March 2005 Newsletter
The Internet has become so firmly fixed in our daily lives that
it's difficult to imagine how we coped in the days when all the
information we needed had to be laboriously compiled, instead of
being just a few mouse clicks away. The growth has changed the
way we shop as well. Internet research before we spend the money
has become the order of the day.
Once upon a time I could expect to receive a dozen emails a day
querying machines or coffees, but recently this number has
swelled to a couple of HUNDRED queries a day, which is making
dealing with the volume somewhat difficult. Much of the
information requested is already available, on both my and others
websites, so if my answers seem a bit terse (often only a
reference to a web address) I trust my correspondents will
Of more concern is my worry that with the high volume of messages
I do receive and the built in spam and virus blockers I employ,
some people's messages are getting lost in the crowd. All I can
suggest is that if you're sending me an email, make sure your
return address is valid, include a proper subject line and don't
write it all in uppercase.
One popular topic in the mail I do receive is "I'm thinking of
buying a new machine but I read on the internet that I need
1) PID (whatever that is) control
2) the bottom sawed off my portafilter
3) a grinder that costs more than the machine
4) hours of practice with bathroom scales to achieve a perfect
5) to start roasting my own coffee etc. etc.?"
In one way, this is encouraging, because it shows me that the
potential buyer has been reading www.coffeegeek.com and
alt.coffee. However, they are being overwhelmed by information,
much of it only really appropriate to high end hobbyists. Take
PID temperature control, for instance. PID stands for
"Proportional, Integral, Derivative" and in practice is a small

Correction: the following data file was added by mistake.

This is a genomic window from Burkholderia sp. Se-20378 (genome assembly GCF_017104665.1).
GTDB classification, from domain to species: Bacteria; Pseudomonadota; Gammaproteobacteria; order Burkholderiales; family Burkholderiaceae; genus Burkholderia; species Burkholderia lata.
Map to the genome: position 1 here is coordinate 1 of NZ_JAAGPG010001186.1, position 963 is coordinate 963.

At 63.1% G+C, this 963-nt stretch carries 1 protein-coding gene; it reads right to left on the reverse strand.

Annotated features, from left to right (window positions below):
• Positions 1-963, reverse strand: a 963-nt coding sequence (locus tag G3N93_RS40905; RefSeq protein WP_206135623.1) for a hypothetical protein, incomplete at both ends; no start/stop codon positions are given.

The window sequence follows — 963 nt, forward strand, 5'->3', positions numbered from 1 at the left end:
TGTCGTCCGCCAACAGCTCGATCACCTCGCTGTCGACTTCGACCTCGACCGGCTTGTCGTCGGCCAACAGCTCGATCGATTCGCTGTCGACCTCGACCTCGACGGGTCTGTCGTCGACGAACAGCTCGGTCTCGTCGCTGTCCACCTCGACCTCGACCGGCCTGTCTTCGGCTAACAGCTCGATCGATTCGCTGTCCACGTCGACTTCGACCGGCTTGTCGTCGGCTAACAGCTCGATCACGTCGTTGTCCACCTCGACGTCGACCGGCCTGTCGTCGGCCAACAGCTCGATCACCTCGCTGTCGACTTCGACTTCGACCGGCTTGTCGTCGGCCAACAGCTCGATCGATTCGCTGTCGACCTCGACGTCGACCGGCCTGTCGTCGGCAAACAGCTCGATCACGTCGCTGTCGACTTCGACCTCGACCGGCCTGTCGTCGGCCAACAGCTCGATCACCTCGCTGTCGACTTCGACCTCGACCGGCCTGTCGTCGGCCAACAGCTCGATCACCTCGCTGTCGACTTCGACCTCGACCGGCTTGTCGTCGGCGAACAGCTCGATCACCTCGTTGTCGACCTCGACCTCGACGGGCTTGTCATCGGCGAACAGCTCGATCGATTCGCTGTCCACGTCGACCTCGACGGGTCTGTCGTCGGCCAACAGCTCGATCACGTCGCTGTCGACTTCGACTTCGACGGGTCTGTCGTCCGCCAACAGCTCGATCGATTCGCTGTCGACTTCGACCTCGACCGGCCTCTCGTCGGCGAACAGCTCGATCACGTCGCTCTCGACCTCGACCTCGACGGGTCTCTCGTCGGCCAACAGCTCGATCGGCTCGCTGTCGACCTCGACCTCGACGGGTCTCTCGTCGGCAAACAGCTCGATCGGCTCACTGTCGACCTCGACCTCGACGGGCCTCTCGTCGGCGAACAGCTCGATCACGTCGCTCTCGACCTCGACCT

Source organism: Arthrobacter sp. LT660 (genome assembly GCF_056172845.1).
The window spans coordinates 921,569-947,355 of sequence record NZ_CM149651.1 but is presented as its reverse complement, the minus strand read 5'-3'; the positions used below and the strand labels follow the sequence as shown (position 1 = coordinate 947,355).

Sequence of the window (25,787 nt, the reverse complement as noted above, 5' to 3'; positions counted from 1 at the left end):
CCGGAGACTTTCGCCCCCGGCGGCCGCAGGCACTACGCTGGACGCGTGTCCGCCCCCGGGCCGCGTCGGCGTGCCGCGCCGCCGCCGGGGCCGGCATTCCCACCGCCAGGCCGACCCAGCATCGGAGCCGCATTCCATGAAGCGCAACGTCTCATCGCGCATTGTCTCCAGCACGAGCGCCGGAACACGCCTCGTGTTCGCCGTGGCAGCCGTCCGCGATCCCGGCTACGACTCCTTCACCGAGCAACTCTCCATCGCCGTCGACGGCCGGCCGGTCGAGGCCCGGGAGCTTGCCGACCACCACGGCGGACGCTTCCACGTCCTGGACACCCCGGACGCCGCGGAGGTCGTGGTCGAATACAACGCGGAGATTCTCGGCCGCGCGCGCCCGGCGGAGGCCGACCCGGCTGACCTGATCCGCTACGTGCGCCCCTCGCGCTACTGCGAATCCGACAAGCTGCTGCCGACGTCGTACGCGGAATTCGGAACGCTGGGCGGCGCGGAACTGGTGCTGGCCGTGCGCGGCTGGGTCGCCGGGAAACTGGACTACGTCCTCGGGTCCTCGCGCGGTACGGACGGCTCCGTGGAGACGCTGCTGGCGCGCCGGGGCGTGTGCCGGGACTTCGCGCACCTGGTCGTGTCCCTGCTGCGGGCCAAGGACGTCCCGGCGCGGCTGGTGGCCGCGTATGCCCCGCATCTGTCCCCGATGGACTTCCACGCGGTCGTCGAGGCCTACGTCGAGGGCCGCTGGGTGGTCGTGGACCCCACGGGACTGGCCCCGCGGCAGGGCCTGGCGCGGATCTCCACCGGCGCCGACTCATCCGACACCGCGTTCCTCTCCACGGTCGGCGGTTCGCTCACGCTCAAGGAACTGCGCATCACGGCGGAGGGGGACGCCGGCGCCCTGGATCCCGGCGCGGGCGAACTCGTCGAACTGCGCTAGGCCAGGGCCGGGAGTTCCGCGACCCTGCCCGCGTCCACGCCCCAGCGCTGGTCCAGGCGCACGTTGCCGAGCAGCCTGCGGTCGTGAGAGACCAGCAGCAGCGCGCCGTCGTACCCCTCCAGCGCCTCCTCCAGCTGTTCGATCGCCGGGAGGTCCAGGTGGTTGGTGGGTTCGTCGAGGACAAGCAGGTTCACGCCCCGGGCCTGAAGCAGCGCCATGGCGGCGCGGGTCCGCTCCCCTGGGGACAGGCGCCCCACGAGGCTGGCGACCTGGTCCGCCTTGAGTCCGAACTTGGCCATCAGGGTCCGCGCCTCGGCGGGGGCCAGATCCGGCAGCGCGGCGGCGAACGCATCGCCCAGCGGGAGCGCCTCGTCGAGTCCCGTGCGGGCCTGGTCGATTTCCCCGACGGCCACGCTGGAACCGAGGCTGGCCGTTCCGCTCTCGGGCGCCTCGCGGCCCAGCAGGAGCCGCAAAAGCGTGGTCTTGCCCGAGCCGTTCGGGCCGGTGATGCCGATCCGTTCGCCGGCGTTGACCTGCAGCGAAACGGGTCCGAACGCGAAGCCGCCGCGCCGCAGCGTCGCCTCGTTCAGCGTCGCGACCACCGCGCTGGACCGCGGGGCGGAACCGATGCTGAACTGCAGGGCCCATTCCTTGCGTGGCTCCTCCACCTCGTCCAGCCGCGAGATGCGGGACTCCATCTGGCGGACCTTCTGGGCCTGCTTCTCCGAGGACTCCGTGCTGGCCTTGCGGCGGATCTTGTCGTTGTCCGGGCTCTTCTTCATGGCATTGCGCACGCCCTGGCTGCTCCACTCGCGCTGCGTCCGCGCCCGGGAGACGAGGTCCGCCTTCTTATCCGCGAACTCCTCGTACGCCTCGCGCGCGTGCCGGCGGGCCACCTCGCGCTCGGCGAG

electronic controller attached to a thermocouple which allows
tight control of espresso machine brewing temperature.
This is a GOOD THING in the hands of an expert barista, but for a
new starter in espresso, any effect it might have is usually lost
due to variations in other critical parameters such as grind,
dose and tamp. It can take many months of practice and tasting to
get to the point where you can even detect the effect in the cup.
The "right" tamp is itself dependant on dose and grind, and the
"30lb" figure is something that, while passed on as gospel, has
no real justification. Home roasting can be fun, but not everyone
has the time or interest to do it. As long as you buy fresh
coffee from a reliable supplier you'll be OK. I could go on, but
the point I'm trying to make is that sometimes too much or too
"high end" information is as bad as not enough. As a rule of
thumb, if it sounds too exotic, high end or geeky, it probably
is, and you can ignore it.
My advice for people contemplating "getting into" espresso is
always to buy a decent machine and grinder and practice,
practice, practice until you get consistent results. When you're
consistent, then you can think about what you need to do to get
even better results. Without a good grounding in the basics,
spending time and money on gadgetry won't help you pull a better
shot. And if you get the basics right, you mightn't need to spend
This month's special is an old favourite. Full creamy body and
spicy taste with hints of cardamom, cinnamon and cocoa, this is a
low acid coffee that makes a superb single origin espresso.
We still have about 5kg of the Nicaraguan Los Nogales Estate
left, so it will also be available for the next week.
A reminder to all customers that with the Labour Day Long weekend
and Easter, the last 3 weeks of March are only 4 day weeks, so
some delays in shipping (especially with machines) may occur.